PO Box 1034
Trenton, NJ 08606
Contact: Robert Cunningham, 609-462-8721Carolyn Stetson, 609-915-6451
September 1, 2011
FOR IMMEDIATE RELEASE:
Fate of Ellarslie UncertainThe Trenton Museum Society announced today that the Mack administration had cancelled a third attempt at a meeting between Robert Cunningham, board president, and the city’s Business Administrator Eric Berry.
According to Cunningham, “We have received no information from the city since we read about the layoff of the Trenton City Museum’s director in the paper. We have attempted a number of times to meet with the business administrator to no avail.
“One of our trustees has applied twice to meet with the mayor,” he continued, “but she has not received a reply. Without any communication, we have no way of knowing what the city plans to do with Ellarslie.”
The board of trustees of the Trenton Museum Society met Tuesday night to determine what could be salvaged from the 2011 – 2012 season of art and history exhibits at Ellarslie.
Without a qualified director, the museum will be forced to cancel all the planned contemporary art exhibits including the Trenton Public Schools exhibit, a popular biennial collaboration at the Trenton City Museum showcasing the work of the city’s public and charter school students. Unfortunately, once the exhibit is canceled, there will be no way to move forward with the planned monetary prizes associated with this year’s show.
Another popular exhibit and collaboration that cannot continue without a qualified director is the extremely popular Ellarslie Open, a juried show that draws the finest art from the tri-state area and beyond. The 2012 Ellarslie Open would have marked the thirtieth anniversary of the exhibit. Over the years, the show has grown so large that Artworks, the downtown visual arts center, collaborates with the museum by hosting part of the show that brings hundreds of artists and thousands of patrons to Trenton each spring.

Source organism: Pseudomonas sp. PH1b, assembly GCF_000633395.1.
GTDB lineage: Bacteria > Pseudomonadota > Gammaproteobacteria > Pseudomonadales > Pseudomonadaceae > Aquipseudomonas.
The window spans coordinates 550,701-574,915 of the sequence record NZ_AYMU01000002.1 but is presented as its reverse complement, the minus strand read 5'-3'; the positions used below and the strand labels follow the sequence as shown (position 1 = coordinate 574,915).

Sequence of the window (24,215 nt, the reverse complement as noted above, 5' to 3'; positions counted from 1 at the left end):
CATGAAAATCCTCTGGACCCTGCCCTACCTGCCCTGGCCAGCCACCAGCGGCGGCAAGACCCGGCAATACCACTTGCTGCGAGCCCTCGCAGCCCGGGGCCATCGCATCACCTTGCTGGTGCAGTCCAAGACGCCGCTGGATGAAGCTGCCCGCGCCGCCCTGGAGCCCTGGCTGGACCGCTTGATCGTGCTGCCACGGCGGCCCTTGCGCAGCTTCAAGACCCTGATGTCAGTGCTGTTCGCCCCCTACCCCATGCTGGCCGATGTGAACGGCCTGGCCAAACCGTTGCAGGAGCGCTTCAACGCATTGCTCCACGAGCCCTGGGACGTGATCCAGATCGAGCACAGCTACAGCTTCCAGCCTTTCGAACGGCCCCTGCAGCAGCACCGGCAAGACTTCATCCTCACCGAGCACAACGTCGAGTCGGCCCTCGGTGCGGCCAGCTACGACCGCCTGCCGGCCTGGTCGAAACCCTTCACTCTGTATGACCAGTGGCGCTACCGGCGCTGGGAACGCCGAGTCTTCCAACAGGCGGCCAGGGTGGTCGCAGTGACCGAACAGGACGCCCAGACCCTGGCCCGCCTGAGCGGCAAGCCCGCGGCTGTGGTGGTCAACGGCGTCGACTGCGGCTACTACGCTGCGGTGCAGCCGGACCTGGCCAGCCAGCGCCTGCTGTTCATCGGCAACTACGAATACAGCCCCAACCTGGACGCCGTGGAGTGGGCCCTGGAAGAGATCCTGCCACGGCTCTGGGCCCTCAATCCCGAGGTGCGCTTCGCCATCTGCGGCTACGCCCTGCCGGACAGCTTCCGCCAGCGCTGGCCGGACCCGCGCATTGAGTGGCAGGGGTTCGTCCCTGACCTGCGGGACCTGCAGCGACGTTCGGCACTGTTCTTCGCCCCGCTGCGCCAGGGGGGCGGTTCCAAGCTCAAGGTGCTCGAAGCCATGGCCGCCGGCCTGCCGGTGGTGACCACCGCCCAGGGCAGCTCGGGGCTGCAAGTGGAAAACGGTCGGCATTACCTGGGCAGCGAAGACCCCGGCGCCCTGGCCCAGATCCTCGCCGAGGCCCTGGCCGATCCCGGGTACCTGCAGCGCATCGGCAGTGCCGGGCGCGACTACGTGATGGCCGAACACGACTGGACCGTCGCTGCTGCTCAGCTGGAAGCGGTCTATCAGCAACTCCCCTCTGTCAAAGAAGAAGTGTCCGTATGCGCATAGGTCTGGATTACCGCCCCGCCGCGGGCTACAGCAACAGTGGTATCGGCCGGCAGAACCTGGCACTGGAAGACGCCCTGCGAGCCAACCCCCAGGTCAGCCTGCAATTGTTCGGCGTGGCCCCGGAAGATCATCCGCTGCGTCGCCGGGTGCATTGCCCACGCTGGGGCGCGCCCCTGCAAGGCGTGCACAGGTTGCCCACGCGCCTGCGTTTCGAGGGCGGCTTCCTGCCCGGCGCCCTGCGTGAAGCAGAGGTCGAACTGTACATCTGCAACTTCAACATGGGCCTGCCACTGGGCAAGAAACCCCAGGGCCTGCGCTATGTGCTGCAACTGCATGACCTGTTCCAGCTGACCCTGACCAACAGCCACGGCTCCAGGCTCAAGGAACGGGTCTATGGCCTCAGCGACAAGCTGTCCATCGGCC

“It’s such a shame to cancel these exhibits. We have worked so hard to make the museum a vibrant cultural center with great success. Society members volunteer over 5000 hours a year to present the best image of the city to the public. All of the activity at the museum has made Cadwalader Park a safer and more pleasant place to visit and we have garnered a tremendous amount of positive press that benefits not only the museum and the park, but the entire city of Trenton as well, ” said long-time museum supporter Carolyn Stetson. “Even though Eric Berry has scheduled a meeting for September 7, it will be difficult to salvage our schedule. Exhibits of the caliber shown at Ellarslie take months to plan and prepare and we are way behind because we have been waiting to hear what the city’s plan is. Our first exhibit of the season was supposed to open on September 17.”
The greatest disappointment is the cancellation of the Four Vases exhibit. This would have been an exhibit of national significance showcasing the highest achievement of the US ceramics industry by bringing together again for the first time in over one hundred years four monumental vases produced in Trenton. Three of the vases were to be loaned by the Brooklyn Museum, the Newark Museum and the New Jersey State Museum. The Museum Society recently purchased the fourth vase, the Woodland Vase, which had been lost for over one hundred years. The vases, called by some experts “the most important pieces of porcelain produced in the United States, ” were manufactured by Trenton Potteries Co for the 1904 St. Louis World’s Exposition.
The Trenton Museum Society is the 501c3 organization that owns the collection of historical objects, fine and decorative arts displayed at Ellarslie. They also provide workshops, classes and the musical programming at the museum. Until he received his layoff notice, in addition to his other responsibilities, the director Brian Hill provided the communications link with the city. City Hall has not informed Hill of their plans and have not made any arrangements for a transition.
“This year, the Trenton Museum Society was poised to do major fundraising through writing grants and appealing directly to individual supporters of the arts and of Trenton’s illustrious history,” Cunningham said. “We can’t do any of that now, because until the city administration sits down with us, we don’t know what the future holds.”